SACKED RSPCA Tasmania chief executive Ben Sturges will defend allegations of bullying, favouritism and threatening staff as he tries to get his job back this week.
Mr Sturges, who was sacked earlier this month, enters into conciliation with the organisation's board on Wednesday to seek reinstatement.
If the two parties cannot reach a resolution on Wednesday, the case will be elevated to a Fair Work Australia hearing.
Mr Sturges has argued that there was no procedural fairness in his sacking.
Mr Sturges was stood down in September on full pay while a workplace investigation was conducted, sparked by an anonymous letter to the board, signed ``staff members of RSPCA Tasmania''.
The investigation found that the former chief executive had made derogatory statements about the board, withheld information from the board, bullied and harassed staff and threatened their jobs, deleted portions of RSPCA emails, destroyed a work laptop hard drive and shown favouritism towards the organisation's chief vet.
Mr Sturges has denied each of these allegations.
RSPCA Tasmania president Paul Swiatkowski said this was the second time that the RSPCA board had sought an independent investigation into Mr Sturges's conduct.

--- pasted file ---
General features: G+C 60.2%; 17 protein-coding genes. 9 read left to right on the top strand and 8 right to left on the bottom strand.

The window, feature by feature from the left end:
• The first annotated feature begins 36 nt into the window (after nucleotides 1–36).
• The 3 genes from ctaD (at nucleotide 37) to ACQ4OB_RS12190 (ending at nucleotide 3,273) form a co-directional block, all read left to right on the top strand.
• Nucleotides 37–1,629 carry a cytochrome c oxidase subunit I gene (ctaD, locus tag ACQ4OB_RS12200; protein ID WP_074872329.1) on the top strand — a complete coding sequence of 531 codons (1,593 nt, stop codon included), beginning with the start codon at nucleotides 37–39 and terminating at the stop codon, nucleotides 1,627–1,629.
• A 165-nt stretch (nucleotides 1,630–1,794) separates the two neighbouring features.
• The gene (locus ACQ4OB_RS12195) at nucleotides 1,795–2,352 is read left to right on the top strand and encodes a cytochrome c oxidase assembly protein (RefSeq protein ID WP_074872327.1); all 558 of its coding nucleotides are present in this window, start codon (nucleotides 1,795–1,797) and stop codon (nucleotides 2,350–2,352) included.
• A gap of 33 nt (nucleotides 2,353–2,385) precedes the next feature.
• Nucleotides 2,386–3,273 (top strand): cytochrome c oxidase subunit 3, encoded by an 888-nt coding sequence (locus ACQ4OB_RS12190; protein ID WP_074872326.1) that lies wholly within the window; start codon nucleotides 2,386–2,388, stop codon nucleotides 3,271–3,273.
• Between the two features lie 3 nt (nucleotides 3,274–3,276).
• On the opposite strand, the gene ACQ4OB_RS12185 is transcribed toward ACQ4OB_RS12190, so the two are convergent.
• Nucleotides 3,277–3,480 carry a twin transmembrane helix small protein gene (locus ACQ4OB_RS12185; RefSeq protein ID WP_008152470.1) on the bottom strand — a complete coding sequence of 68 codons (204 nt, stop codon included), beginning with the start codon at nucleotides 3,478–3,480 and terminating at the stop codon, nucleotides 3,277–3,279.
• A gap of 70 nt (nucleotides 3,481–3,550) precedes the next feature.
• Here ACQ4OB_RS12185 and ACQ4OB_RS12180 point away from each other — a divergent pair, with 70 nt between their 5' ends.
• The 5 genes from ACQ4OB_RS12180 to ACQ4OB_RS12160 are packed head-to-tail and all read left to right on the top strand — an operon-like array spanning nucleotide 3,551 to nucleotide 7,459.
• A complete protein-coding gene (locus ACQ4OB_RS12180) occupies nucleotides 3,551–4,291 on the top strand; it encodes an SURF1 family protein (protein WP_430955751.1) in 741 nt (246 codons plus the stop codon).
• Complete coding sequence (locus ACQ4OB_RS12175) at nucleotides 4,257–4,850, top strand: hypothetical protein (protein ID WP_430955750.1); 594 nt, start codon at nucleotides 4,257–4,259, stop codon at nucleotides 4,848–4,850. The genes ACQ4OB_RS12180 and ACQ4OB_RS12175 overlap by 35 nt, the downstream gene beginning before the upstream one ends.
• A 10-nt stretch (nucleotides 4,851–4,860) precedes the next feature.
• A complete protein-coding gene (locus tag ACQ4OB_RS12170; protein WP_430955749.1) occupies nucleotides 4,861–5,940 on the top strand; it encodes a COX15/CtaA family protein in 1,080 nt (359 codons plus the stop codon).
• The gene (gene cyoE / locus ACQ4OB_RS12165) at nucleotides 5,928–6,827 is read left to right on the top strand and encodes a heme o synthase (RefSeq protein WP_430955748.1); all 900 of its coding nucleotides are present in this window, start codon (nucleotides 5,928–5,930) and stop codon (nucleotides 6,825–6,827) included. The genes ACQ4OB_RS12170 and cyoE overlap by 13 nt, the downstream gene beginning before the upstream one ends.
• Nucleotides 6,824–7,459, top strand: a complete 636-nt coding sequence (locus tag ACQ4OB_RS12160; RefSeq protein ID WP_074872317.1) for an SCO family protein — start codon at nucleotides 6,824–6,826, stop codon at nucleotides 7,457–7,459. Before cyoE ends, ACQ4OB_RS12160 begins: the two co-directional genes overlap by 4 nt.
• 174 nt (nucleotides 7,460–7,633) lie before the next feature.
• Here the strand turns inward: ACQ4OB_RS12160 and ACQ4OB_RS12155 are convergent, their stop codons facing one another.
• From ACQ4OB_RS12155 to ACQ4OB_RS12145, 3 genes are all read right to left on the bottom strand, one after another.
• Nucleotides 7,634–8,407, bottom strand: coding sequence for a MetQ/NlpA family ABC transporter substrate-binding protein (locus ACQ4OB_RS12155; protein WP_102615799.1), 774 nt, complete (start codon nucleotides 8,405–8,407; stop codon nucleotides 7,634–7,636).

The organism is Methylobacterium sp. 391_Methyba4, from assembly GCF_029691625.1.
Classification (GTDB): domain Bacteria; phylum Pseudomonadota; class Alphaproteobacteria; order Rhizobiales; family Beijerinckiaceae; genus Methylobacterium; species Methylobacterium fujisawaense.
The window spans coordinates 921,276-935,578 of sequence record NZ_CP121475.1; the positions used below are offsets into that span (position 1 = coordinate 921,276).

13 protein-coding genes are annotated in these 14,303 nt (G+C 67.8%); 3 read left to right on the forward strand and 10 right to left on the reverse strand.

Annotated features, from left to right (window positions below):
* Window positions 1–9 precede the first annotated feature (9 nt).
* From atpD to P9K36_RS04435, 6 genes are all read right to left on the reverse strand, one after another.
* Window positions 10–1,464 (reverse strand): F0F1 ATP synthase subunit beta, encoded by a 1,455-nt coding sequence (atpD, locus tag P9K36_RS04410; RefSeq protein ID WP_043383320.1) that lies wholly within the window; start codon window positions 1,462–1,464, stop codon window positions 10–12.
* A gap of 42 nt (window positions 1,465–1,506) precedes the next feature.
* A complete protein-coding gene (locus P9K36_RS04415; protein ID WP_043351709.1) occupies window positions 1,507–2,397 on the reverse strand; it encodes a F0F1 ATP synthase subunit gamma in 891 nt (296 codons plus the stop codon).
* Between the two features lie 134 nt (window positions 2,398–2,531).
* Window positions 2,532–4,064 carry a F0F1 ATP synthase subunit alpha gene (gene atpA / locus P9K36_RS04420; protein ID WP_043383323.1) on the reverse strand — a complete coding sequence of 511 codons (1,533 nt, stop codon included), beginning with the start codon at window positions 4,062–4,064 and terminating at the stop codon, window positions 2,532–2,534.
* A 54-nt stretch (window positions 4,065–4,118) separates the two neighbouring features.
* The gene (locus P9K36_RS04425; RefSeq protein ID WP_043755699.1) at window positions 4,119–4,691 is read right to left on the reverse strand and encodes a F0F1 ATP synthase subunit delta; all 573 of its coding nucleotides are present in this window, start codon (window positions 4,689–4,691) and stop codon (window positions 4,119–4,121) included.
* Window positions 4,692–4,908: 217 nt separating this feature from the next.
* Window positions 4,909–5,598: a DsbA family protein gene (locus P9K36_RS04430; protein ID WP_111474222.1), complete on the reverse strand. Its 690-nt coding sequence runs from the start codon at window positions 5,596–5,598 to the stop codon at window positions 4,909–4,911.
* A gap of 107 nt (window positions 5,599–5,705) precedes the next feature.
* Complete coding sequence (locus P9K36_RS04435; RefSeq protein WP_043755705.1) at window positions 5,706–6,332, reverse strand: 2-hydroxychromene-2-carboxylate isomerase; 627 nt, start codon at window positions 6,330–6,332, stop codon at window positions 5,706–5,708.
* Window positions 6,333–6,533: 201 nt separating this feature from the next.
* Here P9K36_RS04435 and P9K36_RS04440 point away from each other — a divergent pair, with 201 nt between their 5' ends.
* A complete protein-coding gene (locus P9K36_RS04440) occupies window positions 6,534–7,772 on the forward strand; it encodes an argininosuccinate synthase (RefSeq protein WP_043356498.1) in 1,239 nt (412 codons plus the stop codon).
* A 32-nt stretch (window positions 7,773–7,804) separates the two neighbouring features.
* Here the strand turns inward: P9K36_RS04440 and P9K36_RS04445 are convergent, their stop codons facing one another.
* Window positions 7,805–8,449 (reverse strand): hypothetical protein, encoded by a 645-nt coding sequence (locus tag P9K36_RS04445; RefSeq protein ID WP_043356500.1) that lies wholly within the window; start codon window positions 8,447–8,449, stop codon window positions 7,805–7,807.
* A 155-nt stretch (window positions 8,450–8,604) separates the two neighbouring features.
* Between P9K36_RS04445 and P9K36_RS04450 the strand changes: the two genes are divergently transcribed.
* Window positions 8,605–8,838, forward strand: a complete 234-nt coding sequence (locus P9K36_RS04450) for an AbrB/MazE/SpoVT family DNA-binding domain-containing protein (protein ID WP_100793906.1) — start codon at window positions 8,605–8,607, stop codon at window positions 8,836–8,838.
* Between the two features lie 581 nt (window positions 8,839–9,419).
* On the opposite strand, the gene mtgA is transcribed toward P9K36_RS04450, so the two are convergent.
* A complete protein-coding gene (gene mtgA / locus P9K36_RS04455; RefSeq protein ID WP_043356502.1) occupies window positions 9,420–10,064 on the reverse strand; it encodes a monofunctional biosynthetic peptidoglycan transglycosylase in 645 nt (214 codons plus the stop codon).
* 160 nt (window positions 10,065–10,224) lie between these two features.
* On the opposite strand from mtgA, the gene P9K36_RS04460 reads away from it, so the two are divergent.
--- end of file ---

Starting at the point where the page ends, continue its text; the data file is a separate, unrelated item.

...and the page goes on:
The first investigation in March looked at issues at the Hobart shelter, including a perceived relationship Mr Sturges had with the organisation's chief vet and whether it had affected his operational capacity.
The latter James O'Neill investigation concluded that without the board's knowledge, Mr Sturges had created the senior position of chief vet for the organisation's existing veterinarian that came with a pay rise.
Mr Sturges denied that the chief vet position came with a pay rise and said all other Australian RSPCA organisations had the role.
``I was employed as a commercial business manager and had never worked in the animal welfare sphere before .th.th. and relied heavily on the chief veterinarian for guidance in animal welfare areas,'' he said.
Mr Sturges said all allegations of misconduct were low-level and petty.
``The allegations are not factual or they're very broad and non-specific,'' he said.
Mr Sturges said he would argue that there was no procedural fairness in the board's decision to sack him and that the independent workplace investigation by Mr O'Neill had a predetermined outcome.
He said he believed that some staff confused management of performance with bullying.
Mr Sturges said that the laptop was in working condition when handed over to workplace investigator James O'Neill, and back-up data was provided.
Dr Swiatkowski said the decision to dismiss Mr Sturges was reached after five hours' deliberation that reviewed evidence from the independent investigator and staff statements, and took into account Mr Sturges's detailed response to all allegations.
``I want to also make it clear that the issue was not, and has never been, about Ben's ability _ it was with his conduct,'' Dr Swiatkowski said.